Experience shopping: does it drive or deflect customer interaction?

Richard Piper, our Business Development Director discusses experience shopping in today’s retail landscape.

Experience shopping: how does it differ?

Experience shopping is one way that retailers have chosen to enhance their product and improve the customer interaction in store. Though brick-and-mortar retailers have traditionally struggled to keep up with the pace of change, experience shopping offers these retailers real opportunities to redevelop their brand, reshape consumer opinions, and meet the needs of their customers.

Experience shopping tries to enhance the traditional shopping trip by expanding the interaction that customers have with a retailer. Nike, for example, offers an elaborated shopping experience where shoppers can test running shoes on treadmills, personalise their purchases with NikeID, and in its New York store, try out basketball shoes on a mini court. The encounter is personalised and detailed, and changes Nike stores from a place to buy from, to a place to experience.

Lululemon, the athletic apparel retailer with a particular focus on Yoga, is another company that expands on traditional shopping. Not only can customers buy clothing in-store, they can also take Yoga classes there. Helping to strengthen links between the customer and the business, developing loyalty, and further shaping the consumers continued experience of using their products.

How retailers are building experience shopping

Brick-and-mortar retailers like Debenhams and Selfridges, each with mixed fortunes, are turning to the experience shopping model in a bid to stay competitive and evolve with the times.

Debenhams has announced the opening of in-store gyms to both utilise redundant space and reap the benefits of a health-focused consumer market, while Selfridges has teamed up with British boxing world-heavyweight, Anthony Joshua, to bring boxing workouts to its customers. These developments see the retailers stepping outside of their usual core products to offer new, exciting twists that shoppers can attach their lifestyle to while also adding an additional revenue steam to their stores.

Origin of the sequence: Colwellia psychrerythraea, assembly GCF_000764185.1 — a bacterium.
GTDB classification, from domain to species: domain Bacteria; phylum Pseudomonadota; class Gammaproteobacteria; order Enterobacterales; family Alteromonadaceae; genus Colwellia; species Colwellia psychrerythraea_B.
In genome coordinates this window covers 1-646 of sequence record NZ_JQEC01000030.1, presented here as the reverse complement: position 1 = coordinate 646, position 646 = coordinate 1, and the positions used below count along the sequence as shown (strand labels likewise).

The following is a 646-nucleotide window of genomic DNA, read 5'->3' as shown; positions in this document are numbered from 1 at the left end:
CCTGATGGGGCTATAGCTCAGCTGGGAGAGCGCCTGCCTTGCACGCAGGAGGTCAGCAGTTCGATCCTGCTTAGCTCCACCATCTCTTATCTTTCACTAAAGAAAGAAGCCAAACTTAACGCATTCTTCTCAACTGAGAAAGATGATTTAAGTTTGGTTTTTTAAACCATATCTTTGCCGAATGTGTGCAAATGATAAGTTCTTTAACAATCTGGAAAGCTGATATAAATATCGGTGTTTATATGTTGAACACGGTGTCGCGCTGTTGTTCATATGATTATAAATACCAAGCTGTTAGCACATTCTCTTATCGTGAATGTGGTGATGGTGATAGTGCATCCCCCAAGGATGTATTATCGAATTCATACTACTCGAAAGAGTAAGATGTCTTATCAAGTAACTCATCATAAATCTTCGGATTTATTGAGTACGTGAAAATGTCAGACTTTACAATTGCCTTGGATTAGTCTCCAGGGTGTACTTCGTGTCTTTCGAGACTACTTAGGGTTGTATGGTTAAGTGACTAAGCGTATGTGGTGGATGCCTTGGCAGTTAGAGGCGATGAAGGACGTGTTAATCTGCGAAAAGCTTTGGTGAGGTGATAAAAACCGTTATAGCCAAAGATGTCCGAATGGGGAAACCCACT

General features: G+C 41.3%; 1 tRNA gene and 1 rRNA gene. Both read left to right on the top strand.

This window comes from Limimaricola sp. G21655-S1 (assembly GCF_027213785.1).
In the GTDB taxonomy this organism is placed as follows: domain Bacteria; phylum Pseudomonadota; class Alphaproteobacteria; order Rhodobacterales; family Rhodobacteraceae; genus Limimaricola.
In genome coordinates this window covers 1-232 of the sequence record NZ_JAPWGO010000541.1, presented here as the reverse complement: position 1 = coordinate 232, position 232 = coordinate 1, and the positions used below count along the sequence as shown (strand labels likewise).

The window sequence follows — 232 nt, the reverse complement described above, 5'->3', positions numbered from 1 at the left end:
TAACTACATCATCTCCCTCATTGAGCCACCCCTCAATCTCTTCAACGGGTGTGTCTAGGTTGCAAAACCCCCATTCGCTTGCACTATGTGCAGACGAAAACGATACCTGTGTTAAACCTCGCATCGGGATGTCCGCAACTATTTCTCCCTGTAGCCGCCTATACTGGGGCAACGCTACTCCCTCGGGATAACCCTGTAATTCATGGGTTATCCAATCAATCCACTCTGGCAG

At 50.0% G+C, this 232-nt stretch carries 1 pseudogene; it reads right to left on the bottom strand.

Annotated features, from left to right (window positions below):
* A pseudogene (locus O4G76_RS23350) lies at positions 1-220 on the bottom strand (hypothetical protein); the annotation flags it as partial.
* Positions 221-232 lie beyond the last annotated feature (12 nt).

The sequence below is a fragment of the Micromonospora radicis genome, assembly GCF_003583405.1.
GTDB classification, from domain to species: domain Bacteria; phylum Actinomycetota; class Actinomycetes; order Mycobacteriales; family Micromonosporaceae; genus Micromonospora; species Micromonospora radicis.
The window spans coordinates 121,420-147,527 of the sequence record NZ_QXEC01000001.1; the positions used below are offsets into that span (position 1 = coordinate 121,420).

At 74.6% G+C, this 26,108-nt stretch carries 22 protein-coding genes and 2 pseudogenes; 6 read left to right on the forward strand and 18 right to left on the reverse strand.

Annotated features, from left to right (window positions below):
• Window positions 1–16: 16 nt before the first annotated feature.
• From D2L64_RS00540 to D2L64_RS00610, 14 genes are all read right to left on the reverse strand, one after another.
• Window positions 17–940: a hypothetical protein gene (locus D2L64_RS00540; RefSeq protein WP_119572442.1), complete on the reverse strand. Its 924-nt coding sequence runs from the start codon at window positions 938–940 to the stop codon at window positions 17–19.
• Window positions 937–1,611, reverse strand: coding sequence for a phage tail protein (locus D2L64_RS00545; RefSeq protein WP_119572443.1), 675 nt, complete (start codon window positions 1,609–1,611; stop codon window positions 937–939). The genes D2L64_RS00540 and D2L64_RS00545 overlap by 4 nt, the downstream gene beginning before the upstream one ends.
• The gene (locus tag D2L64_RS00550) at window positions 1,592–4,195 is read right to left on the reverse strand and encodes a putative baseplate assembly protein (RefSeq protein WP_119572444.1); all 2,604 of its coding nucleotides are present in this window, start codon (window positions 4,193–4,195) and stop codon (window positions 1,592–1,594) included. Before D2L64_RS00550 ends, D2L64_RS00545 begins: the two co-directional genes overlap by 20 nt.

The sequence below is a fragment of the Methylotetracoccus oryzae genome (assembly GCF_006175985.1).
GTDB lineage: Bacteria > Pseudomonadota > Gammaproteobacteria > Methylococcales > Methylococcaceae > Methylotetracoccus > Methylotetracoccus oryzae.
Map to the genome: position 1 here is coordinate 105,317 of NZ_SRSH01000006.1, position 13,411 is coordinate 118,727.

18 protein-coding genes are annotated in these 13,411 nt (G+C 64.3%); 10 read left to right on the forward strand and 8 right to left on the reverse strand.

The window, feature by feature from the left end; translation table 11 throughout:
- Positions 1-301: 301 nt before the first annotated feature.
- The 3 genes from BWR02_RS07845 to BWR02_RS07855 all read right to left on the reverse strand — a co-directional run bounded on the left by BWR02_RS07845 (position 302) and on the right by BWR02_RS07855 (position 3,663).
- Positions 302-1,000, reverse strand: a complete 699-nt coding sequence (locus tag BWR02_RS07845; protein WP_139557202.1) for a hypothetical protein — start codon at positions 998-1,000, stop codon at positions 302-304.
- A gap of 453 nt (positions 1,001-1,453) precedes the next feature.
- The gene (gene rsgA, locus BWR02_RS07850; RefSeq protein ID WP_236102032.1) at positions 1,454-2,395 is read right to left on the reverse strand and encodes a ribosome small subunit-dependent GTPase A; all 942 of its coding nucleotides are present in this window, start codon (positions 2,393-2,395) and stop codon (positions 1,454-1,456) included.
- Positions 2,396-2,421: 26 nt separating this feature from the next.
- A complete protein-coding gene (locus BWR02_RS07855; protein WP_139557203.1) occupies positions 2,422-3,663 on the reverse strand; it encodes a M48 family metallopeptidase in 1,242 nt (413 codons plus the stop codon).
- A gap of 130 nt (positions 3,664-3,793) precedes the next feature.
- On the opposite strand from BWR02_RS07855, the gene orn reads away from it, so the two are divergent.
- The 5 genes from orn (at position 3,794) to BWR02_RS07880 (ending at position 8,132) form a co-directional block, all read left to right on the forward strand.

This begs the question; is this a sensible idea for these flagship retailers and will their risk-taking pay off? After all, installing a new gym never comes cheap. Only time will tell. There is a question of whether high-end consumers wandering the aisles of Selfridges will want to be bumping into sweaty customers straight from the gym, and whether these brands could have taken a different route. Does utilising this extra space in store actually align with the overall brand? For retailers where  experience shopping is not suitable, there are many cost-free means of building alternative revenue streams as illustrated in Beyond the Core II: How UK retailers drive profitable secondary revenue streams, such as cross-sell, affiliates, advertising or loyalty and reward programmes.

Retailers must pick a lane

This new trend in experience shopping is a creative way for retailers to address the problem of declining sales. Importantly, they’re not simply offering more products; shoppers now want more.

Few retailers have the resources of Nike and are able to implement extensive in-store experience building with the high cost they entail. But another consideration is whether experience shopping would complement their brand; after all, experience shopping is not only about improving the customer sentiment in store it’s about opening up additional revenue streams that were not otherwise available. Do retailers want to improve customer experience or introduce secondary revenue?

While experience shopping can offer a novel avenue for increased customer satisfaction, at a time when loyal customers are worth their weight in gold, retailers must not lose sight of their core offering.

Retailers should keep doing what they do well and leave the rest up to the experts.